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This Massachusetts Human Resources Manual is offered to you for free. Find state specific laws and regulations below.

Workplace harassment — Massachusetts

Employers paid out a record $61.6 million through the EEOC in 2021 for allegations regarding workplace harassment.

While this topic is devoted primarily to sexual harassment, employers should be aware of, and take steps to prevent, harassment based on:

  • race
  • age
  • sexual orientation
  • transgender status
  • ancestry
  • other protected classes.

Sexual harassment

Sexual harassment is a form of sex discrimination that violates both Title VII and Massachusetts law. Both laws prohibit two types of sexual harassment:

  1. quid pro quo harassment
  2. hostile work environment harassment.

Quid pro quo harassment

Quid pro quo harassment occurs when a supervisor promises benefits or threatens reprisals to an employee based on the employee’s willingness to provide sexual favors. An obvious version of this claim is when a supervisor tells a subordinate that he will get a promotion if he sleeps with the supervisor. However, the facts need not be so blatant to give rise to a claim. Oftentimes, the claim arises when employees in a reporting relationship engage in sexual conduct. Under these circumstances, a quid pro quo claim may be implicit based on the power dynamic between the parties.

To prove quid pro quo harassment, an employee must establish all the following:

  • membership in a protected class (such as gender)
  • unwelcome sexual advances
  • adverse employment action
  • causal connection (that the sexual advance was made because of the employee’s sex and that the employee’s reaction to the sexual advance significantly impacted the employee’s employment).

Hostile work environment

A hostile work environment claim exists when an employer subjects an employee to conduct of a sexual nature that is sufficiently severe and pervasive to affect the employee’s ability to engage in the workplace.

To prove harassment, the employee must establish the following:

  • membership in a protected class (such as gender)
  • unwanted conduct of a sexual nature
  • that is sufficiently severe or pervasive to alter the terms and conditions of employment.

To establish a claim, the plaintiff must show that the sexual harassment was both objectively and subjectively offensive. In other words, the environment must be one that a reasonable person would find hostile or abusive and one that the employee, in fact, perceived as hostile and abusive. Courts determine whether an environment is sufficiently hostile or abusive by considering the following factors:

  • frequency of the conduct
  • whether the conduct is physically threatening or humiliating or consists merely of an offensive utterance
  • whether the environment unreasonably interferes with the employee’s work performance.
An employee was the first woman to work in the new car section of a car dealership. The employee’s male co-workers constantly berated her, often in front of customers; and they repeatedly ridiculed her appearance. The court found that this level of harassment was sufficient to hold the employer liable for hostile work environment.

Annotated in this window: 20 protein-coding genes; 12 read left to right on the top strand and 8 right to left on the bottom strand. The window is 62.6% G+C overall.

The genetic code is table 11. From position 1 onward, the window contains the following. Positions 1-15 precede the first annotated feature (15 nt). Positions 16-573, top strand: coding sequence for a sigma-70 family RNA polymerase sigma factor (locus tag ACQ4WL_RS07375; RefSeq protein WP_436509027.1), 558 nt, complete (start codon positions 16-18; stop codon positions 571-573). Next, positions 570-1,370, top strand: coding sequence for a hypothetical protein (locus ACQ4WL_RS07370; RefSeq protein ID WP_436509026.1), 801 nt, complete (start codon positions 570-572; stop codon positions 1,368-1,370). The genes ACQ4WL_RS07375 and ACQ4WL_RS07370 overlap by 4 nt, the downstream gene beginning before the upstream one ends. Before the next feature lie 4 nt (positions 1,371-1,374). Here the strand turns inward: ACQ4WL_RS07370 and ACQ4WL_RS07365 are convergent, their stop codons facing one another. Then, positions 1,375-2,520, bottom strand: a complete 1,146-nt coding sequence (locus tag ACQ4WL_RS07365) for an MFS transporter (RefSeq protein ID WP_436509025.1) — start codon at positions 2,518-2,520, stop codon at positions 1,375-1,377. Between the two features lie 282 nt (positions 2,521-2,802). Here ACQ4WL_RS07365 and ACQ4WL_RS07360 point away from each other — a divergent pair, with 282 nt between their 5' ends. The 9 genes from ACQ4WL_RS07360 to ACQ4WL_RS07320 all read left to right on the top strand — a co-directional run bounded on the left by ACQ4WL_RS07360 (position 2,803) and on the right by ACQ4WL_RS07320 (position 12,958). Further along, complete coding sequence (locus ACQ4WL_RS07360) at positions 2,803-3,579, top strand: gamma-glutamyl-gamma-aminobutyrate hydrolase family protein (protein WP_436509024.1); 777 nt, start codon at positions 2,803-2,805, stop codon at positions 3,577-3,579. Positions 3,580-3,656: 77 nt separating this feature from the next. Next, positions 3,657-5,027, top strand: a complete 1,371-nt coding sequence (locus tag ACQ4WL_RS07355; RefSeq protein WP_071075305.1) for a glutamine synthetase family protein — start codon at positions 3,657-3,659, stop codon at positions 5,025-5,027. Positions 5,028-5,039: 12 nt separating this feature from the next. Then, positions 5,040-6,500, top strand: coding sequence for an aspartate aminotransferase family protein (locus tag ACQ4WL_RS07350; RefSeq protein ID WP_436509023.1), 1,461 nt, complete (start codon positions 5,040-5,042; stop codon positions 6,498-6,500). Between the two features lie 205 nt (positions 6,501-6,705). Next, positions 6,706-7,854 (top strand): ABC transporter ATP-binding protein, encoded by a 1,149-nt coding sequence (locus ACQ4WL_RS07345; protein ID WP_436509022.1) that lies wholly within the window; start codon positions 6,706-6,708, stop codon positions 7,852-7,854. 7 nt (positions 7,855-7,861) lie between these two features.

Employer responsibility

In quid pro quo cases, employers are strictly liable when harassment committed by supervisory personnel results in a tangible employment action, which is defined as “a significant change in employment status.” Supervisory personnel are those who have the authority to grant or deny tangible employment benefits (such as promotions, demotions or transfers). Courts traditionally hold that supervisors who have the authority to make employment decisions are legally acting on their employer’s behalf, even if the employer does not know of the unlawful conduct.

In hostile work environment cases, employers may be liable for the hostile environments created by co-workers (who have no supervisory authority) and third parties (such as vendors or customers) if the employer knew or should have known about the harassment and failed to take prompt, corrective action.

An employer may defend a sexual harassment claim by establishing that employer both:

  • exercised reasonable care to prevent and promptly correct any sexually harassing behavior
  • employee failed to take advantage of any preventive or corrective measures.

Harassment policies

Massachusetts law requires that employers adopt policies against sexual harassment. An employer must provide to all employees annually a copy of its policy against sexual harassment. The employer must also give new employees copies of the policy at the time of hire.

The sexual harassment policy should include:

  • a statement that sexual harassment in the workplace is unlawful
  • a statement that it is unlawful to retaliate against an employee for filing a complaint of sexual harassment or for cooperating in an investigation of a complaint for sexual harassment
  • a description and examples of sexual harassment